I didn’t see any of Paris-Roubaix live this year. I was out on the bike instead. I promised myself come Sunday morning that I wouldn’t fall victim to temptation and make an excuse to stay on the sofa watching the Hell of the North. It promised to be a great race as Peter Sagan looked to salvage his spring cake and Greg Van Avermaet looked to ice his. As it turned out it was the later who came through.
By all accounts it was a decent race though I have heard it was far from historic. No Paris-Roubaix is bad but I got the sense when Sagan punctured for a second time, ruling him out of contention, some of the drama went out of the race. Tom Boonen was of course competing in the final race of his career but the four-time winner could only manage 13th. The fairy tale finish was not meant to be.
No shock though at the winner. Van Avermaet has been a level above this spring. Sagan has been unlucky on several occasions, but the Belgian was always able to capitalize. Philippe Gilbert stole his thunder at the Tour of Flanders but didn’t race this one. Still, across the seven cobbled classics this spring Van Avermaet won four of them. He took Omloop Het Niewsblad to kick off the campaign, followed it up a month later with wins at E3 Harelbeke and Gent-Wevelgem, he was second at Flanders and returned to winning ways in Roubaix. Throw in a second place at Strade Bianche too and seventh at Kurrne-Brussles-Kuurne and you see an Olympic Champion on form.
I like to keep a running tally of the spring races from Het Niewsblad to Liège. I use the Formula One points system of 25 points for a win, 18 for 2nd, 15 for 3rd and 12, 10, 8 6, 4, 2 and 1 for 10th. Each race counts equal regardless of its status. There are 13 in total, and we have had 10 thus far. As it stands Van Avermaet is on 142 points with Sagan in second on 76.
To put Van Avermaet’s spring in perspective, Sagan’s great spring last year netted him only 104 points and he had 122 points in 2013. Gilbert’s epic spring in 2011 pulled in 117 points. Boonen’s 2005 was good for 109 points. Fine work Van Avermaet though over the past five seasons (2013-2017) combined, Sagan stands on top with 394 points to Van Avermaet’s 349.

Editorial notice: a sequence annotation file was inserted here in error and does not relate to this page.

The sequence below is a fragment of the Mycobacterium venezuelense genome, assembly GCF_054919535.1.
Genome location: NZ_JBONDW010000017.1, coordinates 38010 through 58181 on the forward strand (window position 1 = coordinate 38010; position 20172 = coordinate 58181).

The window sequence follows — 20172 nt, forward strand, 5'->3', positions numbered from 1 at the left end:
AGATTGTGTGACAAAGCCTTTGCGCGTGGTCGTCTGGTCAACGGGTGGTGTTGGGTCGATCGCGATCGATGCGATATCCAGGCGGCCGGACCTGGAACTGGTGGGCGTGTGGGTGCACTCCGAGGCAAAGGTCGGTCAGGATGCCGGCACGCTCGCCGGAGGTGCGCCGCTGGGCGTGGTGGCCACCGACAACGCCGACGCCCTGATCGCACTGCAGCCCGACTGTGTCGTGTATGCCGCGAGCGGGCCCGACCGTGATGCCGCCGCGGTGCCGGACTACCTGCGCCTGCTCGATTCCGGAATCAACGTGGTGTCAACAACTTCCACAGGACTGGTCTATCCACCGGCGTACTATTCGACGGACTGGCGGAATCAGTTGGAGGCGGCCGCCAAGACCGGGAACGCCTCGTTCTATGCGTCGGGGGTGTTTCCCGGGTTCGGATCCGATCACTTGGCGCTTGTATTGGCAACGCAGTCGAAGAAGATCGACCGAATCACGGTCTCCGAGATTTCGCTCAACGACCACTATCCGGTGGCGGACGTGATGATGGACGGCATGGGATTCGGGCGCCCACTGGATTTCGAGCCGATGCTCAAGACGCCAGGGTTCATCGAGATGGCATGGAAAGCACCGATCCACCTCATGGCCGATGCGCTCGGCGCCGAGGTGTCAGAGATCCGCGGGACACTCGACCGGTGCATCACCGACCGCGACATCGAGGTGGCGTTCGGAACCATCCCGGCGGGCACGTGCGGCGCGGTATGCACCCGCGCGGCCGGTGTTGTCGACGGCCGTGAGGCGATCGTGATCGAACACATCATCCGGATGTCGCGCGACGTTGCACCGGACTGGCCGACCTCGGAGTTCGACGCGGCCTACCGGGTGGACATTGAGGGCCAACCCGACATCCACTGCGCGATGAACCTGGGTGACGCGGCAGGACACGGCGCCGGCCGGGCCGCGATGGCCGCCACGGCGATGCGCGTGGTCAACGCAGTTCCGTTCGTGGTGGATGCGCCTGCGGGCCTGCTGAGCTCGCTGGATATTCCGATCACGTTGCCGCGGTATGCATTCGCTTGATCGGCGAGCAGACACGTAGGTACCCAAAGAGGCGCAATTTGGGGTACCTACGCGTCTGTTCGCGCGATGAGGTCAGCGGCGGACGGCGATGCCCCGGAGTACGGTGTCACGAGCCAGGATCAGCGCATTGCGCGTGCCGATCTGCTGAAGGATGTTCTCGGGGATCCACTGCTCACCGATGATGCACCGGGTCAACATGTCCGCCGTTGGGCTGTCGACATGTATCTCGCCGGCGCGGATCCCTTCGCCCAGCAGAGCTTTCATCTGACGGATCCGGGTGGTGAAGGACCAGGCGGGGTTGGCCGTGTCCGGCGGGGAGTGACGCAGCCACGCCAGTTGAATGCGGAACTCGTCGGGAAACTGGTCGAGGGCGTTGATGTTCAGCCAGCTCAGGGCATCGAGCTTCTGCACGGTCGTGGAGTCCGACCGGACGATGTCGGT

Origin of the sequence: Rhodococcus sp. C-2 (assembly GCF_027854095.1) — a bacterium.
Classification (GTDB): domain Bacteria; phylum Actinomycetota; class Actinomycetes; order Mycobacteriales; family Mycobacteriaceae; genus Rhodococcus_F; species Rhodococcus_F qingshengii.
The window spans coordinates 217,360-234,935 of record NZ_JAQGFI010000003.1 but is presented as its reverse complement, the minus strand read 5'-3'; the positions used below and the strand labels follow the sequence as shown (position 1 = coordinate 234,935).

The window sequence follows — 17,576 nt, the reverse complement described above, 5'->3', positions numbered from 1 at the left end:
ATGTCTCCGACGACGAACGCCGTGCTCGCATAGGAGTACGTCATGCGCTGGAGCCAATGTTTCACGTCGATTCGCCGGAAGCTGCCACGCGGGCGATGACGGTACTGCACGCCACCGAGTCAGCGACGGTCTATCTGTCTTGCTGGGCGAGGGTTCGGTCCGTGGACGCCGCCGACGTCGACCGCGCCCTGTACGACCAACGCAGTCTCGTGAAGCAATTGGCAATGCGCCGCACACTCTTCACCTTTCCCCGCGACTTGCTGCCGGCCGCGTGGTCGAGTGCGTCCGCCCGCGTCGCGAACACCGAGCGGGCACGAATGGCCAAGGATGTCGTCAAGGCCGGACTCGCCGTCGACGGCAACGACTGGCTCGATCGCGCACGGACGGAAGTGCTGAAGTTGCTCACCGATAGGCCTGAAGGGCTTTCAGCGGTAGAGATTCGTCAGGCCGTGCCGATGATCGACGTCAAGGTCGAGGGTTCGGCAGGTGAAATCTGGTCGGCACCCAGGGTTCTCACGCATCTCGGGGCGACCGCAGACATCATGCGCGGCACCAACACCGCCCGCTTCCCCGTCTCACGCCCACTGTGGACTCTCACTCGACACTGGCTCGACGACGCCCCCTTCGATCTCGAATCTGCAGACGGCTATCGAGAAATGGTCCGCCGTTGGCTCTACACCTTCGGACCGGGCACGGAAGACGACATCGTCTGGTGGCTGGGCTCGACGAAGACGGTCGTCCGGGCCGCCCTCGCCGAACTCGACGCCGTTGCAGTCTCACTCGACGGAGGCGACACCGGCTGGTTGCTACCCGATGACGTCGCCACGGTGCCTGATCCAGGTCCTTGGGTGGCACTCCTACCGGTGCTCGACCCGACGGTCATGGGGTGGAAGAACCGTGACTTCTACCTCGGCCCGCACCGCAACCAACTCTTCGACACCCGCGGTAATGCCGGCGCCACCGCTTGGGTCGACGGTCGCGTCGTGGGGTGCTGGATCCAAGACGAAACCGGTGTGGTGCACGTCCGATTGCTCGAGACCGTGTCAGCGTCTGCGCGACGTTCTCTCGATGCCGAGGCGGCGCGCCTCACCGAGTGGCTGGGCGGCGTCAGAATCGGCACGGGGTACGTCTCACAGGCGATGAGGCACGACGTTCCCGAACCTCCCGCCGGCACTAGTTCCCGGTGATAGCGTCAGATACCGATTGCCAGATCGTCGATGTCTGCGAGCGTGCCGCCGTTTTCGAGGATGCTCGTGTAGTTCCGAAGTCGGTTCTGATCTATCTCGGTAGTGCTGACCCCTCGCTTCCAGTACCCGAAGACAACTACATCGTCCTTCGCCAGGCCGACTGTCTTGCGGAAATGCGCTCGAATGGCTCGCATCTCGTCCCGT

For interests sake I’ve also kept a tally of the great one-day race seasons of all time. There are 12 events in total that include the five monuments, the worlds, Het Niewsblad (Het Volk), E3, Gent, Amstel, Fleche, and San Sebastian. For balance I only included events that were around going back into the 1960s, hence no Strade Bianche, for example. With six of the 12 complete, Van Avermaet is on 118, good for 11th all-time going back to the start of the 1960s. (I should point out I didn’t tally everyone, only the 80 best seasons I could find though I doubt there are any that crack the top ten that I have missed). Van Avermaet is currently one single 4th place this season from moving into second all-time in name, behind those of Eddy Merckx. Currently in that position is the 1978 season of Francesco Moser. Merckx has five seasons better (’70, ’71, ’72, ’73, ’75) with 1972 being the best with a colossal 172 points. To level that Van Avermaet would need 54 points more. Two wins and an 8th place would do it. It’s unlikely given the nature of the races to come, but last years Olympics showed the BMC rider is capable on a hilly course.
So suffice to say Van Avermaet’s 2017 season thus far has been one for the ages. He has been dominant in a way that few before him have matched. It’s been a fine cobbled campaign to watch, a lot of drama, talking points, twists and turns. I only hope the Ardennes classics coming up can rival it in their own way. It’ll take some going though whether I’m lying on the sofa watching it or still getting out on my bike remains to be seen. Likely determined by my moral following a couple of upcoming mountain bike races!